Buy reputable stuff, with warranties. My lifestyle at the moment can be arduous—and stuff breaks often. But I can breathe easy because I get my gear from companies that back their products—and are willing to help you out when you’re 4000km from their nearest retailer.
Invest in stuff that you want to use! My two favourite pieces of clothing were bought second hand just over two years ago. I wear them so much that they have become an extension of myself. Through the years, the discolouration, tears and paint stains have created a canvas of memories that I value deeply. I hope will one day these will keep my kids warm.
My bike is second hand too! That’s the beauty of good quality stuff—it really goes the distance.
5. Ride and DIY
Attacking endless drive train problems
If you don’t want to be disappointed by a service or repair job, learn to DIY. The sooner, the better.
Use YouTube and ask your bike mechanic if you can watch them during services. I am constantly hearing stories of people leaving their beloved gear, and bikes, in the hands of people without the same love. It’s disheartening, but it happens.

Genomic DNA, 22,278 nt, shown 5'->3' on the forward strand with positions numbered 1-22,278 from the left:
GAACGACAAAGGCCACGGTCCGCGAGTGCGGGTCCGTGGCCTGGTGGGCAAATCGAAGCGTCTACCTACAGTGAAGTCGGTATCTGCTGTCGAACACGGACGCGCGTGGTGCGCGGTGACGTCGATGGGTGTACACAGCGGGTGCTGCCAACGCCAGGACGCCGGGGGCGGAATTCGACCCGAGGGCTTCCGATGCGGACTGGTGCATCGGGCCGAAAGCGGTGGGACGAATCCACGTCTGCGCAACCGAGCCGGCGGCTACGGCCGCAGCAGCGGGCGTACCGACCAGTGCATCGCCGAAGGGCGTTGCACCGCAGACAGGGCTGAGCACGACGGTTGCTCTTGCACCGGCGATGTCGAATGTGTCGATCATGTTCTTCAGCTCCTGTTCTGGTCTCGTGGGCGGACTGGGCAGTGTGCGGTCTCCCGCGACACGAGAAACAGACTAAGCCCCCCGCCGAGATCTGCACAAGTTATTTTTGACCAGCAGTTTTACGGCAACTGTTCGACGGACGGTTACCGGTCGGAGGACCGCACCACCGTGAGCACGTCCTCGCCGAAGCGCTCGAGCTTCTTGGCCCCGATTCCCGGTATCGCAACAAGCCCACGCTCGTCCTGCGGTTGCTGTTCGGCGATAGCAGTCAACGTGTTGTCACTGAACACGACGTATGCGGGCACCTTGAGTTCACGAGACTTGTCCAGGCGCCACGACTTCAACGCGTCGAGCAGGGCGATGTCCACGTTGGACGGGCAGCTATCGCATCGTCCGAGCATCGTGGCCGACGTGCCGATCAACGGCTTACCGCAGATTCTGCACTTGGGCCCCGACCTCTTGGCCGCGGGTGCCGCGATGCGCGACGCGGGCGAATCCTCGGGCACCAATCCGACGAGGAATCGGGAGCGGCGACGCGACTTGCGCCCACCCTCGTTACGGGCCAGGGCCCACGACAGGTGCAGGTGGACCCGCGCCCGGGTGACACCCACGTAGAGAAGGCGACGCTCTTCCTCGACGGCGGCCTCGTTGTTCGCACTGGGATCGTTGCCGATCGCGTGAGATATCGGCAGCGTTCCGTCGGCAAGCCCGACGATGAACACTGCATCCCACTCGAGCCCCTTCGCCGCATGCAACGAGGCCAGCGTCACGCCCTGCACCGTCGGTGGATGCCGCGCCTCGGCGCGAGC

Bikes are incredibly simple machines. You can solve most problems using very basic tools.
6. (Almost) all people are good!
Some of the very generous Bolivians met along the way
Before my departure, my mind was constantly rambling with thoughts of worst-case scenarios. I was terrified of having things stolen, being robbed, losing things, lightning storms and not knowing where my campsite would be—amongst a million other things.
Once the wheels start rolling and you see the smiles, feel the hugs and smell a free meal cooking away, all these terrifying fears evaporate. Strangely, but surely, things always work out.
Generally speaking, most people around the world are incredibly generous towards travelling cyclists. I’ve been force-fed lunch by numerous people whose yearly wage would total less than my camera. I’ve been trusted with the keys to a local artist’s house after knowing her a mere minute. I’ve even been given gear to support my journey by some generous companies.
Though sometimes bad stuff happens, for the thousands of good deeds, it’s hard to be let down by a couple of bad ones.
7. It’s possible to avoid most of the bad stuff
One of my favourite trail tales is of a fellow that rode a bike around the world for four years. The only bad thing that happened to him was a theft in remote Siberian Russia, leaving him with an empty wallet. He then proceeded to ask his robber for directions, which he happily provided.
Although it does happen occasionally, I think prevention goes a long way regarding bad things happening. Some general rules I go by to avoid the bad stuff are:
- Trust your intuition—if something doesn’t feel right, get out of there.
- If you feel like you should lock your bike, lock your bike.
- Minimise time spent with people who are drunk. It always ends badly.
- Avoid congested areas with human traffic (the only time I’ve ever encountered pickpockets).